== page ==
In February 2020, a series of sudden, backdoor political arrangements shook the Pakatan Harapan government just two years after its historic general election win. Striking an end to a week of political turmoil, then Prime Minister Mahathir Mohamad resigned, paving the way for Tan Sri Muhyiddin Yassin to be appointed the next Prime Minister of Malaysia by the Agong. This follows the Agong’s constitutional right to appoint someone if they command the confidence of the majority of the Members of the lower parliament, otherwise known as the Dewan Rakyat. Now, as the current Perikatan Nasional government grapples to contain the Coronavirus pandemic, another danger is rising – this time from a familiar face.
On the 8th of May, Parliamentary Speaker Mohamad Ariff Md. Yusoff accepted a motion submitted by Mahathir Mohamad. Initially scheduled to be tabled on the 18th of May, Mahathir called for a parliamentary no-confidence vote in Prime Minister Muhyiddin. This motion represents a test not only to prove Muhyiddin’s command of the forever important lower parliament but also the legitimacy of his appointment in the first place.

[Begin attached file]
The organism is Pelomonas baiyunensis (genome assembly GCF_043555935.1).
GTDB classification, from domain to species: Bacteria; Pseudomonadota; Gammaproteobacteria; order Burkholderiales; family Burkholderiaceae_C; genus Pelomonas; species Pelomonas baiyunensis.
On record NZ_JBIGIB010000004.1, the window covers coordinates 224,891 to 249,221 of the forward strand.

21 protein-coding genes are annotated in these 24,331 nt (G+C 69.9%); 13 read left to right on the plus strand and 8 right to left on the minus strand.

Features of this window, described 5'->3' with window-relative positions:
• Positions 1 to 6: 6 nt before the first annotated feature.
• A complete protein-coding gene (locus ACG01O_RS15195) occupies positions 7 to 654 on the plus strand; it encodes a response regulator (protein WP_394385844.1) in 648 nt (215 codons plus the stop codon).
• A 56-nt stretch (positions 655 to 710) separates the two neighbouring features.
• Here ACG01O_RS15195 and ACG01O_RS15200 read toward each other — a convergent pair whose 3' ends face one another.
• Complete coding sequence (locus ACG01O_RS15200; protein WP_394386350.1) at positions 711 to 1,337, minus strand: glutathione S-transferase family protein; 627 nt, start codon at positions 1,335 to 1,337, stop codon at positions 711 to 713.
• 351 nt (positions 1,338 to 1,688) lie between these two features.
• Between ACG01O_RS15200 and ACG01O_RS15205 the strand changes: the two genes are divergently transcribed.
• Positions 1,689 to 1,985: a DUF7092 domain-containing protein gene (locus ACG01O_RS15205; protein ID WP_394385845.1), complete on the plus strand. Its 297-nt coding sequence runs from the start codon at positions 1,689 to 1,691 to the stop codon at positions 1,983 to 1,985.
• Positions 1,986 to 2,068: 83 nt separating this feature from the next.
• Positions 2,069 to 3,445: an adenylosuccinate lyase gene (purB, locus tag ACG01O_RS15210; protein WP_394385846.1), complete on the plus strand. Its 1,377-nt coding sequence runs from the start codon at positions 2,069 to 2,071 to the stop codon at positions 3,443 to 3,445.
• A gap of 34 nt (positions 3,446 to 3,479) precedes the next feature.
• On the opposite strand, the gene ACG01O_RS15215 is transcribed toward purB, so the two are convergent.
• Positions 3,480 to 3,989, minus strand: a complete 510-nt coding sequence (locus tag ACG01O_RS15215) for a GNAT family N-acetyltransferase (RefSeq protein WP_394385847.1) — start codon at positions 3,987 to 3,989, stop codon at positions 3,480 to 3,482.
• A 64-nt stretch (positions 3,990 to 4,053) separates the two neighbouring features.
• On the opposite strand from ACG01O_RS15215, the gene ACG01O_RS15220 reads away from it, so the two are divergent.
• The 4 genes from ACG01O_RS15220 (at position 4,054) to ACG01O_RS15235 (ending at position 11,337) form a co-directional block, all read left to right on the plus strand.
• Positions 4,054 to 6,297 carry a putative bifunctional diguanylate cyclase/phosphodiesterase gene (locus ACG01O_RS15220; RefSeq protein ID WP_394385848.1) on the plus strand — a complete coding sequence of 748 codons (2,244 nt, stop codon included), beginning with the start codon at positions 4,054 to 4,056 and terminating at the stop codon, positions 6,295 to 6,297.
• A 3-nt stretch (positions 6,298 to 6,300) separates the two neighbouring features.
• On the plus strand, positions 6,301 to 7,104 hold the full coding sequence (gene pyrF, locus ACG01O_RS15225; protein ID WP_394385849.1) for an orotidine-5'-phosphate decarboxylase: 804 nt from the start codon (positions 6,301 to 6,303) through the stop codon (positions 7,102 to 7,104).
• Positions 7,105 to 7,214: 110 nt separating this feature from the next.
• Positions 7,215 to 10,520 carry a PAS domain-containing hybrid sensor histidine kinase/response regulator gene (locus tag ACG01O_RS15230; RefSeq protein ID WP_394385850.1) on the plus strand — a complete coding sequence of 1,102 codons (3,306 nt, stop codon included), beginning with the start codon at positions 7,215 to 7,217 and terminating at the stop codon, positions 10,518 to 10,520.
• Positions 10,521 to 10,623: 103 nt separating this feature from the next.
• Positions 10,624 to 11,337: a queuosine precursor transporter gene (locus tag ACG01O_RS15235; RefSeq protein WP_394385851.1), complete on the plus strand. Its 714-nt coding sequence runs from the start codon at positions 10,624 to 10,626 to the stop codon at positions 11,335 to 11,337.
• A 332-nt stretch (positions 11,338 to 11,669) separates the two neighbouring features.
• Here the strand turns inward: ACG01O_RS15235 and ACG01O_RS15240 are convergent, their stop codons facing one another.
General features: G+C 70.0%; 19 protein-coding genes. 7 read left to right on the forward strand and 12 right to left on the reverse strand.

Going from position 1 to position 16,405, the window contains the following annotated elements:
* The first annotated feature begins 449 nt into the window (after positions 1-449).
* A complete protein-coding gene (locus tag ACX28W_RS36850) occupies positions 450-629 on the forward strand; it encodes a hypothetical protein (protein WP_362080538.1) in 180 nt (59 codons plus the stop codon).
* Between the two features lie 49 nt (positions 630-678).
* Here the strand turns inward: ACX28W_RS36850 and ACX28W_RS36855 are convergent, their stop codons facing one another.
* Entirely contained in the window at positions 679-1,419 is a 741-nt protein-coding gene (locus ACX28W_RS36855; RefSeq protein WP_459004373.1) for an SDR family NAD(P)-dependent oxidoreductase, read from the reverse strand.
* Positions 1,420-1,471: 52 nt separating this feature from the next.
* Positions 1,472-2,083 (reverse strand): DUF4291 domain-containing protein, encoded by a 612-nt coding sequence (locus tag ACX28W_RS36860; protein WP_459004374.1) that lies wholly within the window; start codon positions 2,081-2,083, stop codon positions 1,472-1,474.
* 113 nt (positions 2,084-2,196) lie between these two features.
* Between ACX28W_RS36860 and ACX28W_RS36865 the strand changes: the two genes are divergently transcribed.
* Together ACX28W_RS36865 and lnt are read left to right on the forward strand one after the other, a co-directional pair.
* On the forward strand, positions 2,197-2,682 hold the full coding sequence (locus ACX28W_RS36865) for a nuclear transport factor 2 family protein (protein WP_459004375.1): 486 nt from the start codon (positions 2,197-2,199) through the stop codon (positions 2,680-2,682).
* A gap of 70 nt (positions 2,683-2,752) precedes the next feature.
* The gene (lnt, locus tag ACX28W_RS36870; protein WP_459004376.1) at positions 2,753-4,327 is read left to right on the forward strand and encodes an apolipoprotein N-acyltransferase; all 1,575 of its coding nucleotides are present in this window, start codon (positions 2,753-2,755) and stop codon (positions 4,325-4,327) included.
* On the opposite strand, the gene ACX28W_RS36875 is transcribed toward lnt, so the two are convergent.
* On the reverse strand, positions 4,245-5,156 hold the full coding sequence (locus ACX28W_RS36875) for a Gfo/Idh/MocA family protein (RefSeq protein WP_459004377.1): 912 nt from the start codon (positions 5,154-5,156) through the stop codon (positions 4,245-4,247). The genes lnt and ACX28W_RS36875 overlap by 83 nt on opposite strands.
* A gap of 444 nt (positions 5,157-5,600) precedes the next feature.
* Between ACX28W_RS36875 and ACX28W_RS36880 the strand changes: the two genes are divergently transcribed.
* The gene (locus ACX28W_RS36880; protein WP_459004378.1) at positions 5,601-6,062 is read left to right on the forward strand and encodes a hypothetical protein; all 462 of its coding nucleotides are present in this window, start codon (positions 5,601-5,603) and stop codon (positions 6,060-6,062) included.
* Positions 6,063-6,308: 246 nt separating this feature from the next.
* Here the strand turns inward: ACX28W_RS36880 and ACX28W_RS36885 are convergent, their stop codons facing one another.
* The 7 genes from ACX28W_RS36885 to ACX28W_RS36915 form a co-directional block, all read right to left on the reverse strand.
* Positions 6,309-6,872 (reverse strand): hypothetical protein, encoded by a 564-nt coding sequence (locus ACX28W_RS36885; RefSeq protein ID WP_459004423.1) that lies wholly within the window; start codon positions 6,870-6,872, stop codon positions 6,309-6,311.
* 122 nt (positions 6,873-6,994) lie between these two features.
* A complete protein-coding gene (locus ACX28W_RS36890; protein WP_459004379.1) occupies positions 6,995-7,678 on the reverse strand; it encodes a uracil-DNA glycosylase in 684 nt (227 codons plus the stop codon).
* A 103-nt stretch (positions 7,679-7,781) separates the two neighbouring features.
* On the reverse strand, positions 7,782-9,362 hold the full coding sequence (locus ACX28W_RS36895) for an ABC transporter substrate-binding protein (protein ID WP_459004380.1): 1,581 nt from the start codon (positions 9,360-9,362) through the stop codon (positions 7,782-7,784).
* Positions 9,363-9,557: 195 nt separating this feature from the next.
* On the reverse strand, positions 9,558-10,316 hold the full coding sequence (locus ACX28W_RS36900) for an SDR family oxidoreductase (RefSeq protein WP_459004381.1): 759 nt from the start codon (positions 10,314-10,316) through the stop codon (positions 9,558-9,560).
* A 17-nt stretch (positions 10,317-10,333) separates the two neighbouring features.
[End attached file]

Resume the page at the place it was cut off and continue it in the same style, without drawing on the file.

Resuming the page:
In light of such a motion, Muhyiddin received a boost in his bid to remain Prime Minister as Barisan Nasional (BN) declared its undivided support for him. BN, a political coalition which Muhyiddin was a member of previously, consists of the United Malays National Organisation (UMNO), the Malaysian Chinese Association (MCA), the Malaysian Indian Congress (MIC), and Parti Bersatu Rakyat Sabah (PBRS). In total, they amount to 43 parliamentary seats which are key to commanding the required 112 simple majority of the total 222 seats in the Dewan Rakyat.
Following strict COVID-19 guidelines, the Dewan Rakyat had voted beforehand to limit its seating on the 18th of May to conduct only one order of business. Of which, the ceremonial address by the Agong was deemed to be more important than the motion. This spells bad news for Mahathir’s motion as the next session is most likely to occur in July. Given this, Mahathir, frustrated at the block of his motion, commented:
“How can this be called a government when MPs are not allowed to speak even when there is a parliamentary sitting? … [As a result] this government is, in fact, illegitimate, I think Muhyiddin is illegitimate.”
With the seats expected to be largely split in the middle for each of the respective parties involved, this delay can mean good fortune for both. It allows for both parties to consolidate its support if and when the time will come to table the contested no-confidence motion. However, this can also mean the introduction of more fractures into the already volatile world of Malaysian politics.
Written by Sofiyan Ivan Shahran.